In a sea-blue auditorium at Sydney’s Maritime Museum, a series of panelists and keynote speakers took me on a voyage through the Future of Digital Publishing. It was a trip into the murky depths as these panelists are all experimenting in a very new, but surging tide of technology. Convergence was the theme, but contradictory views swam across it, showing how the readers (or audiences) are now the ones controlling the rudder. I was at a seminar (the Future of Digital Publishing), organised by the Australian Interactive Media Industry Association (AIMIA) and Publishers Australia. I saw it in Sydney, but the event will also be held in Melbourne on Tuesday, 21 August. (Full disclosure: I went on media pass).
If there’s one certain thing about the future of digital publishing it’s that nothing much is certain anymore. On the up side, our readers are still out there (somewhere) bobbing in little dinghies of their own choosing. They’re less interested in consuming broadcasts pitched to audiences of titanic proportions (that model is sinking). Different readers (sorry, *audiences*) want different things. In these visions of the future, words alone are not enough.
At the seminar, keynote speakers and panelists gave a range of perspectives. They debated pricing, business models, interactivity, skills sets and technology platforms. They agreed on one thing: print is not dead, but print alone is dead.
In his keynote presentation, ‘Lessons from Australia’s “oldest” iPad magazine’ Tony Sarno (Editor, APC Magazines and Techlife) shared the costly lessons of being ahead of the technology wave. It’s a cautionary tale of high seas and calm, and paints the picture of how technology and content could intermingle in new business models. He says advertisers are yet to understand the potential audience profiling that technology brings. He says free content has no future. And he doesn’t hire writers who can’t also script video or talk to camera. Land ho, according to Sarno, is ‘products with really good value.’
I guess I’m still an idealistic romantic when it comes to my writing. I can’t help but associate the word ‘product’ with mass-produced consumer goods - likewise ‘business models’ with economic rationalism. I take a lump of neither with my conception of writing and literature. But I do know the basics of how markets work, and I realise that if writers, editors and publishers want to earn from our crafts, we need to rethink our delivery and pricing models.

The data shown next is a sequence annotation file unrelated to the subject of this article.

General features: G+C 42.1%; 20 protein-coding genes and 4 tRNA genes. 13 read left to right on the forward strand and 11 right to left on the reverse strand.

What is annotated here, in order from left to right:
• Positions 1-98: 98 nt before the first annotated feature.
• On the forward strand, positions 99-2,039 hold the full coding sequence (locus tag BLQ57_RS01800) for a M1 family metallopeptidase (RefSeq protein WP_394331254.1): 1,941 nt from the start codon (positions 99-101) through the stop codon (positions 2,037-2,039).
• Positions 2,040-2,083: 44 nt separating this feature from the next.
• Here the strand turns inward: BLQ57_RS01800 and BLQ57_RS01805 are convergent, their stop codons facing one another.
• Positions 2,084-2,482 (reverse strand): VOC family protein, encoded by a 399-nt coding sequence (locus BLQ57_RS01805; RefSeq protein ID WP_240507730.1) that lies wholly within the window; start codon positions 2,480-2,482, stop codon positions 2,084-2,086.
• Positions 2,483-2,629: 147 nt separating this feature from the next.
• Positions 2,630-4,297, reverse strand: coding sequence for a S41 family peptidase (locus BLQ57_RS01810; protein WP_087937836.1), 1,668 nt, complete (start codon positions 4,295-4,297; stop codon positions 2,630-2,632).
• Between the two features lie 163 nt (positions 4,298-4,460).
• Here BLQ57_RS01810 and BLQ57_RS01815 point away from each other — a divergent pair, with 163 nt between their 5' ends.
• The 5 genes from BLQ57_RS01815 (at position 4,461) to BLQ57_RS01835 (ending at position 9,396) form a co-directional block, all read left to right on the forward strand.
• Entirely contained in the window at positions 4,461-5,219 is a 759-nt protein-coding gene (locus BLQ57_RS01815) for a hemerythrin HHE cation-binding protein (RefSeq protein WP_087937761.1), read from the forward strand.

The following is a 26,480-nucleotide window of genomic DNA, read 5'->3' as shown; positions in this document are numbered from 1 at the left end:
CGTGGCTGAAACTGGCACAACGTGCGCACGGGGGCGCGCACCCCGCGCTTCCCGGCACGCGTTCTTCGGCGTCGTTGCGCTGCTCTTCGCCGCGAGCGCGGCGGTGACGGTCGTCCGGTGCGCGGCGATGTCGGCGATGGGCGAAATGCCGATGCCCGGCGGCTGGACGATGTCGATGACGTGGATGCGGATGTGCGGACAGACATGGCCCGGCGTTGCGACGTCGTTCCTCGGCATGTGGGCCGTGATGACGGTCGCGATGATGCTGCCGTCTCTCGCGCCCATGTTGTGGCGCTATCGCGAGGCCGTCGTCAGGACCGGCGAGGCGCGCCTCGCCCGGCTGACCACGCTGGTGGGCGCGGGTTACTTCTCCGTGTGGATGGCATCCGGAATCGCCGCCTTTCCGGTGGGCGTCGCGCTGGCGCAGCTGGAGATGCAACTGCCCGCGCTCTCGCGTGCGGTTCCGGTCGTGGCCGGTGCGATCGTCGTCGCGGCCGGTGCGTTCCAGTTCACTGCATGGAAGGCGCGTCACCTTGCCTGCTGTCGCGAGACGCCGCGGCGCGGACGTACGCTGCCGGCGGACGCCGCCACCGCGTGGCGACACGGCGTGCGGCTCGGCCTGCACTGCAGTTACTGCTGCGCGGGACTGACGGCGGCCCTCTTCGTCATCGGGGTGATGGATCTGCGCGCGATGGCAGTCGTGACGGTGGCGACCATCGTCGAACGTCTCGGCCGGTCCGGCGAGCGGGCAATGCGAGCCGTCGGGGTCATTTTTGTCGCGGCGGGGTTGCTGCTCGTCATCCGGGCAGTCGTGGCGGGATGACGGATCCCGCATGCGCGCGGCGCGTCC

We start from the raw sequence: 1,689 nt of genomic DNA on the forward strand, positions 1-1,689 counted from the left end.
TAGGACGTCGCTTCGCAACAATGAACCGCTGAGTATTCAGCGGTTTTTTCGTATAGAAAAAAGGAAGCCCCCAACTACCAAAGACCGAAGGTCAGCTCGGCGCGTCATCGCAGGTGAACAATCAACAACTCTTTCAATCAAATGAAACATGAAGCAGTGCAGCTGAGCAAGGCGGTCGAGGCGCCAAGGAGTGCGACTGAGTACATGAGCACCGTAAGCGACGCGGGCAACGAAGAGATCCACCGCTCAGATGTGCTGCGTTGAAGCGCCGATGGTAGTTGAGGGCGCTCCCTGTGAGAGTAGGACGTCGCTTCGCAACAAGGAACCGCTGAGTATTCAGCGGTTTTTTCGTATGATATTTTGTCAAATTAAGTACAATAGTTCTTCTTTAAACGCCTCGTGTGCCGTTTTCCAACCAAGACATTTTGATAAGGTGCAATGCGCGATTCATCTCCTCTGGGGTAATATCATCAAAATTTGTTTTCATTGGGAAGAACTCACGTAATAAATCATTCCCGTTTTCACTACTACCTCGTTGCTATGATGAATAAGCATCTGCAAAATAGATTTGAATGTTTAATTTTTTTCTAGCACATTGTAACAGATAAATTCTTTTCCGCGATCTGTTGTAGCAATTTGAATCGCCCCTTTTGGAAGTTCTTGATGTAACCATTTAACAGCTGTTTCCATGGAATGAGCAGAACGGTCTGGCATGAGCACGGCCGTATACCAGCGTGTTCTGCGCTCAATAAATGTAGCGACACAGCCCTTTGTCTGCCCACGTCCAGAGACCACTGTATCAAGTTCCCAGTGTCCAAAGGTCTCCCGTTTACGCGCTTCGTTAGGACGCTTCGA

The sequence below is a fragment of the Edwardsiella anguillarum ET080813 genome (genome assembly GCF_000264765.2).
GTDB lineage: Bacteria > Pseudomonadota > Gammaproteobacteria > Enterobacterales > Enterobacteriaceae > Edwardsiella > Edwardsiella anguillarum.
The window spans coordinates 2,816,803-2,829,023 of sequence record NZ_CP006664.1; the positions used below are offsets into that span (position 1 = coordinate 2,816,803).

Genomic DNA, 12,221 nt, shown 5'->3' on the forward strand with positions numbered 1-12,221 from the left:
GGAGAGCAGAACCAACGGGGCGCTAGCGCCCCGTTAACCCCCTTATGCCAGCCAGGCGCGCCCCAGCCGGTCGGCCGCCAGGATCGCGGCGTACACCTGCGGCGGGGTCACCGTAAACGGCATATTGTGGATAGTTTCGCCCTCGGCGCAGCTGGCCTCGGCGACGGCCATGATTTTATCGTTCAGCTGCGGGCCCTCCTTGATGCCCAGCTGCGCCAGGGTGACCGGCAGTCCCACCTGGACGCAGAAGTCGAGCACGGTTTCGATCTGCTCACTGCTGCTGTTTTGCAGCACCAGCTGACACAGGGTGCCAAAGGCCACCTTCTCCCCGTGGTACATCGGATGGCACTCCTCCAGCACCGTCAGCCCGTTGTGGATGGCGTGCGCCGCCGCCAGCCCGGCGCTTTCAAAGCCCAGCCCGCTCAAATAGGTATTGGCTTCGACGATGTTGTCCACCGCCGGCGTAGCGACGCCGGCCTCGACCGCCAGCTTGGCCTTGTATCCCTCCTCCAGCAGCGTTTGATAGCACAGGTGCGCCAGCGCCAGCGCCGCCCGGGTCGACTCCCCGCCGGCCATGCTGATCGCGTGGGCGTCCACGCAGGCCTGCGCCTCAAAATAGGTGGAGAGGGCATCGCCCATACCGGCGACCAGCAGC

‘Reimaging the magazine’ was at the centre of science-focused Cosmos magazine’s move toward an iPad version. Cosmos netted benefits from paddling out behind the technology breakwaters. The editorial team (lead by Editor in Chief and keynote presenter Wilson da Silva) studied the marketplace first. They listed their likes and dislikes before they moved into digital. They learned from the efforts of pioneers like Sarno, scavenging good ideas and throwing out bad ones. Cosomos’ iPad publication has interactivity and bonus content. And in a nice twist for long form writers, da Silva says it has encouraged Cosmos to publish longer pieces.
Rebecca Haagsma, Director of Product Innovation at Mi9 (a part of ninemsn) spoke of the importance of making connections with your audience. Haagsma gave her five top tips to ‘make your audience really feel something’. They included: ‘The reverse’ (any story that tells the reverse of what you expect – otherwise known as ‘man bites dog’), cute animals, deviance and differing from the norm, things that make people go ‘Awwwww’ (citing this video of six year old kid with cerebral palsy walking to his U.S. Marine father for the first time) and humour. On the surface this list sounded chilling (cute animals?!). But on reflection I realised it is not all that different from the practices of mainstream newsrooms in the past (or at least tabloid ones). The 1997 film, Wag the Dog, plays on this fact.
At the end of the four and a half our seminar in Sydney an audience member asked the assembled panel, ‘Are we still in the business of publishing?’ No-one said yes. Da Silva stepped forward first, ‘We’re in the middle of the shake-up,’ he said.
For information on the Melbourne session visit the AIMIA website.